Low-level witness variables are known only to the prover, and are internal to the constraint system, representing the inputs and outputs of the multiplication gates. For instance, in Cloak these represent bits inside a range proof or intermediate amounts as they are passed through shuffle, merge and split stages. Low-level variables are computed per-proof and committed using a single vector Pedersen commitment.


As noted above, instance variables can select the constraint system out of a family for each proof. This enables a novel approach: by generating some of them as a challenge from a verifier to a prover, the constraint system itself can be thought of as a challenge from a verifier to a prover, where some constraints are generated randomly in response to the prover’s commitments.

The use of challenges to parametrize constraint systems can enable significantly fewer multipliers, which makes the resulting proof smaller. For instance, a verifiable shuffle may require O(n²) multiplications in a static constraint system, but by using challenges we reduce the overhead to O(n) multiplications — inputs and outputs can be used as permuted roots of the polynomials that are randomly sampled at a challenge point and constrained to be equal:

{a,b} = {c,d} ⟺ (a−x)⋅(b−x)=(c−x)⋅(d−x)

Our implementation performs the Fiat-Shamir transform using Merlin transcripts to generate such challenges. The challenges are bound to the high-level variable commitments which are added to the transcript before any of the constraints are created. Then, the prover and verifier can compute weights for some constraints with the use of the challenges.

The use of challenges comes with an important caveat: the challenges are bound only to the high-level witness variables (the external inputs to the constraint system), not the low-level ones, so it requires careful analysis to ensure that the construction is safe. That said, we are working on an improvement to the protocol that would allow challenges to be bound to a subset of the low-level witness variables, and have a safer API using features of Rust’s type system.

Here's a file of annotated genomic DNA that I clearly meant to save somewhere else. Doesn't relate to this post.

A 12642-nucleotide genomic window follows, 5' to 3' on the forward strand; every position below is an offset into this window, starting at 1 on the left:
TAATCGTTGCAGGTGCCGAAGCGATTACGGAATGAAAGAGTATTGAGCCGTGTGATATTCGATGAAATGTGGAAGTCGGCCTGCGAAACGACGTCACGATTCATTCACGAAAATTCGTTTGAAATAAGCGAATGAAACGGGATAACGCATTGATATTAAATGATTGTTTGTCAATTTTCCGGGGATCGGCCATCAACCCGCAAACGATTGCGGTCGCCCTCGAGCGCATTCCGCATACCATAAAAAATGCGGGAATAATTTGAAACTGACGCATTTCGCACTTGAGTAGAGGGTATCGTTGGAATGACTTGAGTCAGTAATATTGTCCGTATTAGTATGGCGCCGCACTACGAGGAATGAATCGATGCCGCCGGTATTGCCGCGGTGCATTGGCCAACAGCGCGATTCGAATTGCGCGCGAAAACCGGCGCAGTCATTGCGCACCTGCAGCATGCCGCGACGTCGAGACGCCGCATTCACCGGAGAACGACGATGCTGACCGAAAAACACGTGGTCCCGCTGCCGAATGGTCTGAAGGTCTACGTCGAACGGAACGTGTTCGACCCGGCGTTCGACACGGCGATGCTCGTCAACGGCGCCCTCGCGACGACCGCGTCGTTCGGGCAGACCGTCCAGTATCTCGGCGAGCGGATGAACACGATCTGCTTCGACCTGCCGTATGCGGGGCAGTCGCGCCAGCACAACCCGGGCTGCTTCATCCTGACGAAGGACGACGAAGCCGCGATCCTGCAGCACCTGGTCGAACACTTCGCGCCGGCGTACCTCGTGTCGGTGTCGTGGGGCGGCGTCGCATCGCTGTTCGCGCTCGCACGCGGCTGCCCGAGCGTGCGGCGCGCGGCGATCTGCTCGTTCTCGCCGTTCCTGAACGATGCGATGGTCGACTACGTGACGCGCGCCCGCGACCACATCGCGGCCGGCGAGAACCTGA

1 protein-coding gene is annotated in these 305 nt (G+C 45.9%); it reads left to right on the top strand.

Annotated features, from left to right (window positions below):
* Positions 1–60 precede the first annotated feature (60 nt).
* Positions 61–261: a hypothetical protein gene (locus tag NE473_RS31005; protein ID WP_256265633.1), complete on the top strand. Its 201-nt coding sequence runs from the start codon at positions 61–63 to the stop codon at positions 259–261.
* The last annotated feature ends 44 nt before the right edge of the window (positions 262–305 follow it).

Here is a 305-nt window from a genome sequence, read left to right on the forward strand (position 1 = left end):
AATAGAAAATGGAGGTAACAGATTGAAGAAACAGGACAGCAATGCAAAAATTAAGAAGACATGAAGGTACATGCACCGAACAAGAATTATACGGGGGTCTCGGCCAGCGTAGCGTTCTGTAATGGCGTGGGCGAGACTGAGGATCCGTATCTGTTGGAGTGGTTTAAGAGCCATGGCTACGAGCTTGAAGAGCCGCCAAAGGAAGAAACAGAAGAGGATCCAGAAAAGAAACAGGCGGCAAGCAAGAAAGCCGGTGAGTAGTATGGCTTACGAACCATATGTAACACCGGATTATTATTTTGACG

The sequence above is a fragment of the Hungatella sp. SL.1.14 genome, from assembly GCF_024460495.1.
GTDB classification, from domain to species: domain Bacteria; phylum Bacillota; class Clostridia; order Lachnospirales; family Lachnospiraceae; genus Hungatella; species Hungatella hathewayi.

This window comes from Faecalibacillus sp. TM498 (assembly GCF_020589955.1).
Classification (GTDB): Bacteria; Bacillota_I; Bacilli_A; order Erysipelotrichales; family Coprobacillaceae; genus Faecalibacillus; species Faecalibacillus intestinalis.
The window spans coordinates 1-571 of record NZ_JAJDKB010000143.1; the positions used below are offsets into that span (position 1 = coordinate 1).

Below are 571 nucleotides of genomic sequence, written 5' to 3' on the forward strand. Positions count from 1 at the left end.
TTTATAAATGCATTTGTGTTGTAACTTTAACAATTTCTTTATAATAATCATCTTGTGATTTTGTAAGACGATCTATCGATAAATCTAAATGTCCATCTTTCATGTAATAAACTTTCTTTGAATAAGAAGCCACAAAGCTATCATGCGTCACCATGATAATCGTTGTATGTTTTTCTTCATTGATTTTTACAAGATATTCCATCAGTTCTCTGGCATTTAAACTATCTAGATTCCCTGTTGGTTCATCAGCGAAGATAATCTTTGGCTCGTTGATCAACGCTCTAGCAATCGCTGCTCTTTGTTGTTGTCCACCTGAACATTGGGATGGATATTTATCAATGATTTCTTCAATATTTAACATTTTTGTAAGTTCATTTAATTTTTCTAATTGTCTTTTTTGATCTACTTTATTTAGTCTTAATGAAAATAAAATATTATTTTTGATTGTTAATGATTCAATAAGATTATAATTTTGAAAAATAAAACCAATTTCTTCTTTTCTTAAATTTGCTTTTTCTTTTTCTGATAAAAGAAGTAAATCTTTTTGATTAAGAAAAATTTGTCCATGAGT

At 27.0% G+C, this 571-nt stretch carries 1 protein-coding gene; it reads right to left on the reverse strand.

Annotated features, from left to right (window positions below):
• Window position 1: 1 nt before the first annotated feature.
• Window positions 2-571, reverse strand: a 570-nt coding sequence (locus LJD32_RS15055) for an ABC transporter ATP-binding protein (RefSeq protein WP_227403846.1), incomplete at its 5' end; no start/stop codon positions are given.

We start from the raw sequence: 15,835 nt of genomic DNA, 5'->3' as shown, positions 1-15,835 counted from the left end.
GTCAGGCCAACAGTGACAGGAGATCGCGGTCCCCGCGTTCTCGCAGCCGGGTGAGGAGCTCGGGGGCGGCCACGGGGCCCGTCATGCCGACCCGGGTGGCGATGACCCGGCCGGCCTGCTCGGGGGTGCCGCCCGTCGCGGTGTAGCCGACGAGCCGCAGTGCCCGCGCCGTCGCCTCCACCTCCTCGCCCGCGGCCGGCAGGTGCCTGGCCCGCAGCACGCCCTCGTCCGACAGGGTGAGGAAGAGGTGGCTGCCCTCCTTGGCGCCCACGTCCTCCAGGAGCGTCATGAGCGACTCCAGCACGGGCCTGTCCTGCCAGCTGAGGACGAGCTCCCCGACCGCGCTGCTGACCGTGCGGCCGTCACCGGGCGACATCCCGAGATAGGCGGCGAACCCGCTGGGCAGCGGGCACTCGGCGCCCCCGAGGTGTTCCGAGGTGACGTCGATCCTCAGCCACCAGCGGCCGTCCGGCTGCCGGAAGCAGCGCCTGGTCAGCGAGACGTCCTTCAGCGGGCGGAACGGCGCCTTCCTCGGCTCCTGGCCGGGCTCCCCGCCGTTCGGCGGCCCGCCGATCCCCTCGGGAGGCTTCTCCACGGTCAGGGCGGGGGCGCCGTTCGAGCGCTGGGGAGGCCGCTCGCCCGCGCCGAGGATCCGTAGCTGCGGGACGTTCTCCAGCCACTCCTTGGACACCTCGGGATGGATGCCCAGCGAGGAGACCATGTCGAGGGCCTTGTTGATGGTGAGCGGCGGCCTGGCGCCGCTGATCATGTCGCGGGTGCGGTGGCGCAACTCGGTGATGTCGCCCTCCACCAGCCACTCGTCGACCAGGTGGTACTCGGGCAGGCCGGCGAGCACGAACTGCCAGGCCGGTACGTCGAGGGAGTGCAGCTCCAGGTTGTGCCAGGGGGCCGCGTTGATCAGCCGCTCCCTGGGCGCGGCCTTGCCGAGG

The resulting API is largely inspired by the Bellman API used in Zcash: there is a single code path used by both the prover and verifier to allocate variables and define constraints, organized into a hierarchy of task-specific “gadgets”. This way the allocation, assignment and constraints on the variables all happen in one place, providing assurance that variables are not accidentally left unconstrained. In other words, each gadget can be verified independently, without having to analyze correctness of the entire constraint system as a whole (see also the caveat about challenges in the previous section).

Each gadget is a function that interacts with a mutable “constraint system” object represented by a trait. The prover and verifier use their specific implementations of this trait respectively. The gadget receives secret variables and public parameters, allocates and assigns variables, generates challenges and adds constraints to the constraint system object.

Gadgets can be composed. For instance, in the Cloak protocol, a “merge” gadget takes M inputs and M outputs and calls a sequence of M-1 “mix” gadgets that operate on pairs of values. Then, the whole collection of gadgets in Cloak is abstracted away with a single “transaction” gadget that takes all input and output values, which could be used either directly or as a part of a higher-level protocol.